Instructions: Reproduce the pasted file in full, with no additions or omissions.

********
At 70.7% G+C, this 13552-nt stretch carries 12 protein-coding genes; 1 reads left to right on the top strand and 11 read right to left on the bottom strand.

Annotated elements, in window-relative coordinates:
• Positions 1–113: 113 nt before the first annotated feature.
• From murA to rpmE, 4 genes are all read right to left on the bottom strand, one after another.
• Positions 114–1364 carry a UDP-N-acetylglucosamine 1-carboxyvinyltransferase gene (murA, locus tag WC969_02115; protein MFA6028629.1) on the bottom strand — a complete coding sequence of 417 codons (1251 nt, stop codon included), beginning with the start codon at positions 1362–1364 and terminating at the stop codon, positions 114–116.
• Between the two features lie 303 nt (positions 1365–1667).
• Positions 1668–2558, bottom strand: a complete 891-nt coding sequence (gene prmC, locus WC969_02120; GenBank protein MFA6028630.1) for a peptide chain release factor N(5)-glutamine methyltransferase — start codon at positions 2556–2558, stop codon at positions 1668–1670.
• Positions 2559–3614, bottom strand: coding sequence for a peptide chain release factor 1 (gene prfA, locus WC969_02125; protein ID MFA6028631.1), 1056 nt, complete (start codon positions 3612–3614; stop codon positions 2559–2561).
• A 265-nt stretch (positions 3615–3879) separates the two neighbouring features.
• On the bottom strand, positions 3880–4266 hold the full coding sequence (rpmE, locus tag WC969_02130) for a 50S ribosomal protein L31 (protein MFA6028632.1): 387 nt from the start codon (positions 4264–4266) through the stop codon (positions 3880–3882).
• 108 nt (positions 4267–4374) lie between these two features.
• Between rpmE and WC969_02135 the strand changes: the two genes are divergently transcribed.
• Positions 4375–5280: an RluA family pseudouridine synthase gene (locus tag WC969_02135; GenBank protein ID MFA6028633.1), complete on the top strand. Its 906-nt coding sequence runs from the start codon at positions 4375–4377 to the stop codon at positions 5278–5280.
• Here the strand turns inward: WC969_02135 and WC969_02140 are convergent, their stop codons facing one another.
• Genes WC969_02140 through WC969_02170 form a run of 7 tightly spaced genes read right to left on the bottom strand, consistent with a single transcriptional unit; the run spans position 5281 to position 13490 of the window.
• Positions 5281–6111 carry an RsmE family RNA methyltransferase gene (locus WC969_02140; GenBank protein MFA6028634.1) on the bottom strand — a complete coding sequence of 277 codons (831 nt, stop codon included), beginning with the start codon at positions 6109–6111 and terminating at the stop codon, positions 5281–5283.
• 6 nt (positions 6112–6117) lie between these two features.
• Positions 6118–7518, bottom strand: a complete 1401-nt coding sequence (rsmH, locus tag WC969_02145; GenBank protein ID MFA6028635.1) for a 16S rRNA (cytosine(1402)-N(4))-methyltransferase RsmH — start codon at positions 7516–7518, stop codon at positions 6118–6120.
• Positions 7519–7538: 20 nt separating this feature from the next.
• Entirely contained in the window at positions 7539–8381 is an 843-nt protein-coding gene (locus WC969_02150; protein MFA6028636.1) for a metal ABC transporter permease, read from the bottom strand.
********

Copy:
At 70.7% G+C, this 13552-nt stretch carries 12 protein-coding genes; 1 reads left to right on the top strand and 11 read right to left on the bottom strand.

Annotated elements, in window-relative coordinates:
• Positions 1–113: 113 nt before the first annotated feature.
• From murA to rpmE, 4 genes are all read right to left on the bottom strand, one after another.
• Positions 114–1364 carry a UDP-N-acetylglucosamine 1-carboxyvinyltransferase gene (murA, locus tag WC969_02115; protein MFA6028629.1) on the bottom strand — a complete coding sequence of 417 codons (1251 nt, stop codon included), beginning with the start codon at positions 1362–1364 and terminating at the stop codon, positions 114–116.
• Between the two features lie 303 nt (positions 1365–1667).
• Positions 1668–2558, bottom strand: a complete 891-nt coding sequence (gene prmC, locus WC969_02120; GenBank protein MFA6028630.1) for a peptide chain release factor N(5)-glutamine methyltransferase — start codon at positions 2556–2558, stop codon at positions 1668–1670.
• Positions 2559–3614, bottom strand: coding sequence for a peptide chain release factor 1 (gene prfA, locus WC969_02125; protein ID MFA6028631.1), 1056 nt, complete (start codon positions 3612–3614; stop codon positions 2559–2561).
• A 265-nt stretch (positions 3615–3879) separates the two neighbouring features.
• On the bottom strand, positions 3880–4266 hold the full coding sequence (rpmE, locus tag WC969_02130) for a 50S ribosomal protein L31 (protein MFA6028632.1): 387 nt from the start codon (positions 4264–4266) through the stop codon (positions 3880–3882).
• 108 nt (positions 4267–4374) lie between these two features.
• Between rpmE and WC969_02135 the strand changes: the two genes are divergently transcribed.
• Positions 4375–5280: an RluA family pseudouridine synthase gene (locus tag WC969_02135; GenBank protein ID MFA6028633.1), complete on the top strand. Its 906-nt coding sequence runs from the start codon at positions 4375–4377 to the stop codon at positions 5278–5280.
• Here the strand turns inward: WC969_02135 and WC969_02140 are convergent, their stop codons facing one another.
• Genes WC969_02140 through WC969_02170 form a run of 7 tightly spaced genes read right to left on the bottom strand, consistent with a single transcriptional unit; the run spans position 5281 to position 13490 of the window.
• Positions 5281–6111 carry an RsmE family RNA methyltransferase gene (locus WC969_02140; GenBank protein MFA6028634.1) on the bottom strand — a complete coding sequence of 277 codons (831 nt, stop codon included), beginning with the start codon at positions 6109–6111 and terminating at the stop codon, positions 5281–5283.
• 6 nt (positions 6112–6117) lie between these two features.
• Positions 6118–7518, bottom strand: a complete 1401-nt coding sequence (rsmH, locus tag WC969_02145; GenBank protein ID MFA6028635.1) for a 16S rRNA (cytosine(1402)-N(4))-methyltransferase RsmH — start codon at positions 7516–7518, stop codon at positions 6118–6120.
• Positions 7519–7538: 20 nt separating this feature from the next.
• Entirely contained in the window at positions 7539–8381 is an 843-nt protein-coding gene (locus WC969_02150; protein MFA6028636.1) for a metal ABC transporter permease, read from the bottom strand.